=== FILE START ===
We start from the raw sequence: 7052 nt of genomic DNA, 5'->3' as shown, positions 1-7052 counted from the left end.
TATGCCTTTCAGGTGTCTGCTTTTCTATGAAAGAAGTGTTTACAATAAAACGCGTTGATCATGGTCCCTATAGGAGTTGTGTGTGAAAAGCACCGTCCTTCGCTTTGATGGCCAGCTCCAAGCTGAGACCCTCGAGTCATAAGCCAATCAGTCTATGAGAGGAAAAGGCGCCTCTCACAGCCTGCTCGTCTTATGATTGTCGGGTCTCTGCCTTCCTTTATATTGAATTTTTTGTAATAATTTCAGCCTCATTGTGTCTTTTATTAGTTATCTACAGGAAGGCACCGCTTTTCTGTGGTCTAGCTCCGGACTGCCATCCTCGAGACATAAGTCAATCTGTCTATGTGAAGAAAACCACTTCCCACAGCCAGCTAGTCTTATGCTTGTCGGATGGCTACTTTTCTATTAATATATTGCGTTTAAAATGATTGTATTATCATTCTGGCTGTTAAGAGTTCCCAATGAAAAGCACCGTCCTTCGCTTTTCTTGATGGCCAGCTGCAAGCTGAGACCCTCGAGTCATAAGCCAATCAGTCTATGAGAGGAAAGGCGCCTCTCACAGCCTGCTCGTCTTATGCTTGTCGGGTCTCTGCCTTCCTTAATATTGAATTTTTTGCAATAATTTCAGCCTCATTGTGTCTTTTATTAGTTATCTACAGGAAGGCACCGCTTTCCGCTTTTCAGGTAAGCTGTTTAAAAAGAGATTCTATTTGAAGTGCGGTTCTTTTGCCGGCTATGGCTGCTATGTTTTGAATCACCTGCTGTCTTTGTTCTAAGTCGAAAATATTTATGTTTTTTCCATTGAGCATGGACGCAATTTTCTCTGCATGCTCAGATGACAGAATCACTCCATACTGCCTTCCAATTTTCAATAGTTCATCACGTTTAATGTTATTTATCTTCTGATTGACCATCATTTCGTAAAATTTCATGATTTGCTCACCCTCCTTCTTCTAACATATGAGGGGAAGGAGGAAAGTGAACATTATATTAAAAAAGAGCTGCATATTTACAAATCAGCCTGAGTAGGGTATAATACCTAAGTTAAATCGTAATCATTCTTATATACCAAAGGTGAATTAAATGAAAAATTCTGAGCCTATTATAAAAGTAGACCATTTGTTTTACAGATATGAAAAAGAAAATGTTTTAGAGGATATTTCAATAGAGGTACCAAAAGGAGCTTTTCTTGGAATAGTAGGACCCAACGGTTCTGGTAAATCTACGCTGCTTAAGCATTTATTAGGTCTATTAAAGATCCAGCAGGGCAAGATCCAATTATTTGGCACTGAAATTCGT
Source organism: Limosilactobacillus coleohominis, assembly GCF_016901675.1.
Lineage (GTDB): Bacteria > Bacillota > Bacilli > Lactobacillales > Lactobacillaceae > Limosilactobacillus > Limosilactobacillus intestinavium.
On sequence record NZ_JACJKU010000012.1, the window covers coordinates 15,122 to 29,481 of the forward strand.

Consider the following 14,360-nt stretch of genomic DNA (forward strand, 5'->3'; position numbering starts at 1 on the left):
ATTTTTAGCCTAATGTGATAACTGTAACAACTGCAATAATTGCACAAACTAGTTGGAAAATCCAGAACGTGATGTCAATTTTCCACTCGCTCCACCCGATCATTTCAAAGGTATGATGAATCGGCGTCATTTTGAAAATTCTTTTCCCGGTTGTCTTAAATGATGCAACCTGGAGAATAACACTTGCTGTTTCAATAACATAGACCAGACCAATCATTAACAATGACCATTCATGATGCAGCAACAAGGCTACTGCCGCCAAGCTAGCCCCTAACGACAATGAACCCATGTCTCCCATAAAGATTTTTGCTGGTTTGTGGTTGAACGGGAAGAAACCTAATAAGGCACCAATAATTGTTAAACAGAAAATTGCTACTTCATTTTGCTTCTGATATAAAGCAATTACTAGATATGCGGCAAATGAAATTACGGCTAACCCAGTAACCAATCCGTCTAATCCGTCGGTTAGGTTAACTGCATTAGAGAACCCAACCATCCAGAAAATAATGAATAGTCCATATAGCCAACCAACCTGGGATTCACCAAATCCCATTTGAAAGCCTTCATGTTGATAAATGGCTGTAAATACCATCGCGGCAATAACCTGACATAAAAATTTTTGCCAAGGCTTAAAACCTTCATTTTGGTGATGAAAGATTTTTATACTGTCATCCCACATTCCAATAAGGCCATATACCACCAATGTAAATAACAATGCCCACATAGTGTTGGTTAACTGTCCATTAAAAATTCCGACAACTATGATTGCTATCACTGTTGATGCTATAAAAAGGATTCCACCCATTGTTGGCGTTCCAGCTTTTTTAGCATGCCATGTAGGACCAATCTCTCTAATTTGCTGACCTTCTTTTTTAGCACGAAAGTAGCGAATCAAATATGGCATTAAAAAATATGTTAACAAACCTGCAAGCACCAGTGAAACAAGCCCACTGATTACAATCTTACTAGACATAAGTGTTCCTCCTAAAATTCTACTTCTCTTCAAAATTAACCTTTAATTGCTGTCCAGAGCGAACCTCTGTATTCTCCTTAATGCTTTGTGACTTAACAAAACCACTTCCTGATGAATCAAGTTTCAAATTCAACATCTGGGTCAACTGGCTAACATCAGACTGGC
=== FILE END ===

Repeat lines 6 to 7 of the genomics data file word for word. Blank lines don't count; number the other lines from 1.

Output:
Consider the following 14,360-nt stretch of genomic DNA (forward strand, 5'->3'; position numbering starts at 1 on the left):
ATTTTTAGCCTAATGTGATAACTGTAACAACTGCAATAATTGCACAAACTAGTTGGAAAATCCAGAACGTGATGTCAATTTTCCACTCGCTCCACCCGATCATTTCAAAGGTATGATGAATCGGCGTCATTTTGAAAATTCTTTTCCCGGTTGTCTTAAATGATGCAACCTGGAGAATAACACTTGCTGTTTCAATAACATAGACCAGACCAATCATTAACAATGACCATTCATGATGCAGCAACAAGGCTACTGCCGCCAAGCTAGCCCCTAACGACAATGAACCCATGTCTCCCATAAAGATTTTTGCTGGTTTGTGGTTGAACGGGAAGAAACCTAATAAGGCACCAATAATTGTTAAACAGAAAATTGCTACTTCATTTTGCTTCTGATATAAAGCAATTACTAGATATGCGGCAAATGAAATTACGGCTAACCCAGTAACCAATCCGTCTAATCCGTCGGTTAGGTTAACTGCATTAGAGAACCCAACCATCCAGAAAATAATGAATAGTCCATATAGCCAACCAACCTGGGATTCACCAAATCCCATTTGAAAGCCTTCATGTTGATAAATGGCTGTAAATACCATCGCGGCAATAACCTGACATAAAAATTTTTGCCAAGGCTTAAAACCTTCATTTTGGTGATGAAAGATTTTTATACTGTCATCCCACATTCCAATAAGGCCATATACCACCAATGTAAATAACAATGCCCACATAGTGTTGGTTAACTGTCCATTAAAAATTCCGACAACTATGATTGCTATCACTGTTGATGCTATAAAAAGGATTCCACCCATTGTTGGCGTTCCAGCTTTTTTAGCATGCCATGTAGGACCAATCTCTCTAATTTGCTGACCTTCTTTTTTAGCACGAAAGTAGCGAATCAAATATGGCATTAAAAAATATGTTAACAAACCTGCAAGCACCAGTGAAACAAGCCCACTGATTACAATCTTACTAGACATAAGTGTTCCTCCTAAAATTCTACTTCTCTTCAAAATTAACCTTTAATTGCTGTCCAGAGCGAACCTCTGTATTCTCCTTAATGCTTTGTGACTTAACAAAACCACTTCCTGATGAATCAAGTTTCAAATTCAACATCTGGGTCAACTGGCTAACATCAGACTGGC